You might say, “Well, if you worked really hard on your Twitter account, you might have more followers!” To which I would say that those followers would only take interest in the Twitter account, which has no value, as opposed to this website, which has a lot of value. That falls right back into the trap of doing work FOR TWITTER and not FOR YOURSELF, which is the conundrum that most media members—and far too many athletes—find themselves trapped in, including Quinnen Williams: They’re confusing attention for money.
So what’s the answer as to “Why” reporters still tweet? I think it’s simply because that’s what they think they’re expected to do. It’s following in the footsteps of everyone else instead of walking your own path. Except nobody cares if you stop tweeting. If you are a reporter and you’re reading this, you can stop tweeting and nobody will care. Not your boss. Not your company. Not your followers. Unless you are literally being paid to tweet, like your LinkedIn page says “Social Media Manager” on it, you can stop tweeting “for work”. If your company says that being active on Twitter is part of your job, then get paid for it.
Nobody I know in this business is paid for tweeting.
The further we get from pre-Twitter journalism, the harder it is for people to remember that legacy media was doing better before social media. It wasn’t until I completely separated myself from Twitter in 2020 that it dawned on me how hypnotized I was by the allure of getting more attention or how far I had strayed from acting logically.
Putting effort into a Twitter account is a fight for attention. Putting effort into composing articles or making videos or creating anything that is itself a product instead of you becoming the product, that is a fight for adding value to the world instead of adding litter.
Why make a big deal out of it and am I giving out the secret sauce for free? Well, yes, I do think that this is the secret sauce but I have no expectation that anyone would stop tweeting because of something I wrote. Even if they did, the more people who become aware of Substack, the better it is for me: Bring more Seahawks fans to this website. PLEASE!
But some fraction of that Twitter litter is necessary in order for me to have immediate information as it relates to the team and the league that I cover, so I can’t really do this unless I have that. And every time I am reminded of that, I can’t believe that I’m the only person who is saying stuff like this.
The only one. Or maybe there are more and I just don’t know about them because…they’re not on Twitter. What a pickle!
Monday Bonus Article: Seahawks 2023 practice squad roster projection!
The Quinnen Williams Chapter and the Seahawks budget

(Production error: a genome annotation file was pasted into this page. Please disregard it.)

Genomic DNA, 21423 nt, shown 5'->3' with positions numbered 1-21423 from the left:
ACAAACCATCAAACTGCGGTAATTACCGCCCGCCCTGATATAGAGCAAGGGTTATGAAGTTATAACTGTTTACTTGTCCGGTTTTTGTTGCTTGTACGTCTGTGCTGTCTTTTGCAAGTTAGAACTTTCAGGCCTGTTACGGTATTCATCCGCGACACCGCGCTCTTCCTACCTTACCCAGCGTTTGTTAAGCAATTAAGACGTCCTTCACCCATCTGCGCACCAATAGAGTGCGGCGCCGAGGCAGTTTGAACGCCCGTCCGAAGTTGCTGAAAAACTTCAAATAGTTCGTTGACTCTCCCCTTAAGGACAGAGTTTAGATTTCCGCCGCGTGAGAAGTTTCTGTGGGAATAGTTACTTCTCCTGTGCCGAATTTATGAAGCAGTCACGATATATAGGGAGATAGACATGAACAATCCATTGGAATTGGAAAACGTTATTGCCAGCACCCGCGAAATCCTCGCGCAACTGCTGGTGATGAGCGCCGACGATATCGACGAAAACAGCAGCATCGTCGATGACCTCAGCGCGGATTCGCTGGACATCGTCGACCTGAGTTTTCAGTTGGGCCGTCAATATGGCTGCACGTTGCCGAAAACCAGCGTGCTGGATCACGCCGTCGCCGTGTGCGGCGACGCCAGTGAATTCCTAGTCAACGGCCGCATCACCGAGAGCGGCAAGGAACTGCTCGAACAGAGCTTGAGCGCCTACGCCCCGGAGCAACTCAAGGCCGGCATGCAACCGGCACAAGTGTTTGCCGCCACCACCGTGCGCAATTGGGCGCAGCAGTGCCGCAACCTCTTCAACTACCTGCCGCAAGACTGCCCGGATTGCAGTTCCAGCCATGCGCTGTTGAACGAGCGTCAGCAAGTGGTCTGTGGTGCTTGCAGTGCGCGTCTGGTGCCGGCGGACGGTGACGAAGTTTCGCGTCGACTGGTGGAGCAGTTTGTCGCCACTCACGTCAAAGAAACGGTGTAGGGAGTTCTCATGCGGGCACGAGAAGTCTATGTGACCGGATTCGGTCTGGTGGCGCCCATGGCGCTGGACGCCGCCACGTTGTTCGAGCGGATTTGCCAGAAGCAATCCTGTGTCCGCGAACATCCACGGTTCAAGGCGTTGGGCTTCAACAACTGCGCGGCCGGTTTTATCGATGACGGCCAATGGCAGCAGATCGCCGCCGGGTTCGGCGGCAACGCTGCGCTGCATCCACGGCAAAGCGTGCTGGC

The reason I get annoyed with moves like the one that Williams made—and how the media covers it and how fans react to “news” like it—is that it’s nothing new and never matters.
Having been on this side of writing for 14 years and sort of recognizing patterns that constantly repeat themselves with regards to media coverage and fan reactions, I can’t help but get frustrated to see that memories seem to fade within days. Everything is such an emotional reaction instead of a logical one, which goes back to the fuel that drives websites like Twitter and Instagram: Feeding off of emotions instead of logic.
People keep falling for the same stupid tricks over and over again and acting as if we haven’t seen players scrub teams from their social media accounts, only to return to the team. Lamar Jackson publicly demanded a trade only weeks before signing a contract with the Baltimore Ravens. It’s all part of the process and our lives would be no different if we simply ignored it.
Yes, that’s true. And if he didn’t scrub the Seahawks from his Twitter bio, does that mean he would still be on the Seahawks? No, the two moves are completely unrelated. “But if Quinnen Williams scrubs the Jets from his bio, that might mean that he’s on the verge of a trade!”
Or it might mean that he’s on the verge of a new contract. Or it might mean that his account was hacked by a foreign country to infiltrate and obfuscate the integrity of American sports. Or it might mean that…
Ignore emotions, trust logic:
Quinnen Williams is one of the very few Jets first round picks who is not a bust. As poorly as New York has run the franchise for the last 50 years, will they really choose to keep Carl Lawson or Corey Davis if it means losing Williams?
The Seahawks don’t have any cap space. They just restructured Tyler Lockett in order to be able to sign their rookie class and add Mario Edwards, there is probably less than $1 million to spend. Williams is playing on his fifth-year option at $9.6 million and there’s little the Seahawks could do to bring that number down, even after signing him to a contract extension.
Williams is likely looking for a contract in the range of four years, $95-$100 million and over $60 million guaranteed. The Jets have $106 million in total contract liabilities for 2025, while Seattle has $186 million. By comparison, New York is far more capable giving Williams what he wants than the Seahawks.
Though the two teams have made similar trades in the recent past, both Sheldon Richardson and Jamal Adams, neither is in the development stage now that they were then: The Jets just traded for Aaron Rodgers in order to get over the hump, losing Williams now would negate that added value. The Seahawks are putting their faith in the 2022-2023 draft classes in order to build a successful core for a long-term vision; trading for someone like Quinnen Williams would not only cost them $25 million in spending per year, but also multiple first round picks in the future.
That seems like a move by the old Pete Carroll and John Schneider, not the current regime.
Do I think the Seahawks would love to have Quinnen Williams? The Seahawks would love to have Quinnen Williams.
And Patrick Mahomes. And Ja’Marr Chase. And Micah Parsons. And the 2021 Super Bowl trophy. And the 2022 Super Bowl trophy. And the 2023 Super Bowl trophy…
Quinnen Williams is on the Jets and I don’t care how many times he changes his Twitter bio or what it says…He’ll stay on the Jets. Nobody’s value changes based on their actions on Twitter.